Autotrader: 7 family sedans with the highest safety ratings
Vehicle safety has come a long way in just the past decade. With the proliferation of active safety technology like automatic emergency braking and lane-keeping assist, we now not only look at how vehicles will perform in the event of a crash, but how they work to keep us from getting into an accident to begin with.
Luckily, the Insurance Institute for Highway Safety (IIHS) tests both passive and active safety features on most new vehicles sold today.
There are four testing categories. The category most of us are probably familiar with is “crashworthiness,” for which the Institute crashes an actual vehicle into a barrier and evaluates how well the body structure protects the crash dummy inside. There are six “crashworthiness” subcategories: driver’s side small-overlap front crash test, passenger side small front overlap, moderate-overlap front crash test, side, roof, and head restraints and seats. Each gets its own separate test. The second category evaluates the vehicle’s front crash prevention system, including whether or not the vehicle offers automatic emergency braking, whether or not it comes standard, and if it works as intended.
There’s also a new “headlights” category that has proven to be the downfall for many 2019 model year vehicles. It evaluates things like illumination, distance and glare. Finally, a LATCH ease-of-use category evaluates how easy it is to install a child seat using the vehicle’s included attachment points.
Given that they represent ideals, it’s important to look at these ratings in comparison to one another, which is easy to do here.
Here are our favorite midsize sedans that also earn a coveted IIHS Top Safety Pick+ rating.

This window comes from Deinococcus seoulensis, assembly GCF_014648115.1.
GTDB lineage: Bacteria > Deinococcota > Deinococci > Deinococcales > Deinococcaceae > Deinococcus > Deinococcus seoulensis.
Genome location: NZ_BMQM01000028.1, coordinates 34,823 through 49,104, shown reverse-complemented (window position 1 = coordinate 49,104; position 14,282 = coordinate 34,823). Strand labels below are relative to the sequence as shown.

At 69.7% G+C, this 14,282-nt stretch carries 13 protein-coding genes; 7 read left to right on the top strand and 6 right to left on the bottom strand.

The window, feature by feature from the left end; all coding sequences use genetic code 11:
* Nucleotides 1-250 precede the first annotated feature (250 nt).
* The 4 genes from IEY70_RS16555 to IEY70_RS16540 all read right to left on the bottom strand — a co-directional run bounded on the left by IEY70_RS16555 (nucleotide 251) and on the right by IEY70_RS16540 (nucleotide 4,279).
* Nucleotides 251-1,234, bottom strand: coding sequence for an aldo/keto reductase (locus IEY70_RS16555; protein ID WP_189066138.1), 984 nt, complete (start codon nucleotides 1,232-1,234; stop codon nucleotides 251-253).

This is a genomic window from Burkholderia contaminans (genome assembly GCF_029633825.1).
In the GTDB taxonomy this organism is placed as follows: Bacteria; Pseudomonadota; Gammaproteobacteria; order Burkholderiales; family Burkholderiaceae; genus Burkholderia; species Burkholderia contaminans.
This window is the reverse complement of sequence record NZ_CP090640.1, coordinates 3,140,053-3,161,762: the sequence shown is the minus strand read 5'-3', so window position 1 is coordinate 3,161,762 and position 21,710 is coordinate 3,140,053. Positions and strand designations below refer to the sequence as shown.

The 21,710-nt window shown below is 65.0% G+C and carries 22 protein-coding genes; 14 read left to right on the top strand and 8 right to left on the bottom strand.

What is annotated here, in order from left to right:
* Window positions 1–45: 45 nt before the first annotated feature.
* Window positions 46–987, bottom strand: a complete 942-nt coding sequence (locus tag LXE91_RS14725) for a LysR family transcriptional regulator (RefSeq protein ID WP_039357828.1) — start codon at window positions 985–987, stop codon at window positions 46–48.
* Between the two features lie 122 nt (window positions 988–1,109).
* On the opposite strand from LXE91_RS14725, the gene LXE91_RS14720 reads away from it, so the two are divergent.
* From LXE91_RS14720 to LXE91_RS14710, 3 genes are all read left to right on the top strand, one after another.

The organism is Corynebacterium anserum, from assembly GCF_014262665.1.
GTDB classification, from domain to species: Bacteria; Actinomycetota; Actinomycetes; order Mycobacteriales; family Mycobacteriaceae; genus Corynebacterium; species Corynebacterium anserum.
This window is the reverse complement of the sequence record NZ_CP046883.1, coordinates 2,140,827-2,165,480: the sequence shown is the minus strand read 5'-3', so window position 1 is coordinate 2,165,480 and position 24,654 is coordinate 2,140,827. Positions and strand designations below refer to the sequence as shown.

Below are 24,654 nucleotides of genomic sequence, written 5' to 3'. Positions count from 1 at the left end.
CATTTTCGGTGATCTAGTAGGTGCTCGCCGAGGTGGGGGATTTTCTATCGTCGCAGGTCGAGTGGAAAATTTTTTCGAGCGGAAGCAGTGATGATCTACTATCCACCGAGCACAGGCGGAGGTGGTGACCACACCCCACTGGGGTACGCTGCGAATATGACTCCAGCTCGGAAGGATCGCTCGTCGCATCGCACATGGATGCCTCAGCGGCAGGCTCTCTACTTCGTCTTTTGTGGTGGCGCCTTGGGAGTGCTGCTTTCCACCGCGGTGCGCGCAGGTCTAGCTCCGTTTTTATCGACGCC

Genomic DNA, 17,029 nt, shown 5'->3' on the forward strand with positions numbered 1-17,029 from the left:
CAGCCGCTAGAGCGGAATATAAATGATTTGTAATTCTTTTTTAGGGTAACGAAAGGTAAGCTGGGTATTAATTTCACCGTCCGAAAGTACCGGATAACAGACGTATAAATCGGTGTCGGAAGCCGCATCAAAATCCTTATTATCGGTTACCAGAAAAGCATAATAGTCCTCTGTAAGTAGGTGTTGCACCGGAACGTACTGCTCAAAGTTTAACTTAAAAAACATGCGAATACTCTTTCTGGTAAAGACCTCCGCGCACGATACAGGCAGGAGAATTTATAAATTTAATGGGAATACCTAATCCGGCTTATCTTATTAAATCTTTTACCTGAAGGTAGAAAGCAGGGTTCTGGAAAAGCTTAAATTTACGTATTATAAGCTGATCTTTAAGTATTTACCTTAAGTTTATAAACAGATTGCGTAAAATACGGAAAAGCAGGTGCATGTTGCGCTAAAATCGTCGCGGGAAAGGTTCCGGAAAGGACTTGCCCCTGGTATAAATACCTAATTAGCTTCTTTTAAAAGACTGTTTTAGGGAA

Subaru Legacy — Top Safety Pick+ (with specific headlights)
The 2019 Subaru Legacy is at the top of the list of vehicles that received an IIHS Top Safety Pick+ rating. The Legacy earns scores of Good in all collision-related categories, a 3/3 for standard front crash protection equipment and a score of Good+ for LATCH system ease of use. In what will be a recurring theme for this list, the Legacy’s only significant shortcoming is with its headlights. While the LED headlights on the Limited trim earn a score of Good, headlights on lesser trims earn only a score of Marginal, which is one up from the bottom. As a result, only the Legacy Limited earns a Top Safety Pick+ rating. Either way, though, it’s still safe to say that any Legacy is one of the safest midsize sedans on the road with its perfect crashworthiness scores.
An all-new Legacy will go on sale soon for the 2020 model year, but it’s yet to be crash-tested by the IIHS. We expect that when it is, it will do even better than the outgoing Legacy’s already impressive score.
Toyota Camry — Top Safety Pick + (with specific headlights)
Just like the Legacy, the Camry earns perfect marks for crashworthiness, standard active safety technology and LATCH system ease-of-use, but only the headlights offered on the top-spec XLE Hybrid model earn a score of Good with the headlights on all other trims earning a score of Acceptable, which is one down from Good.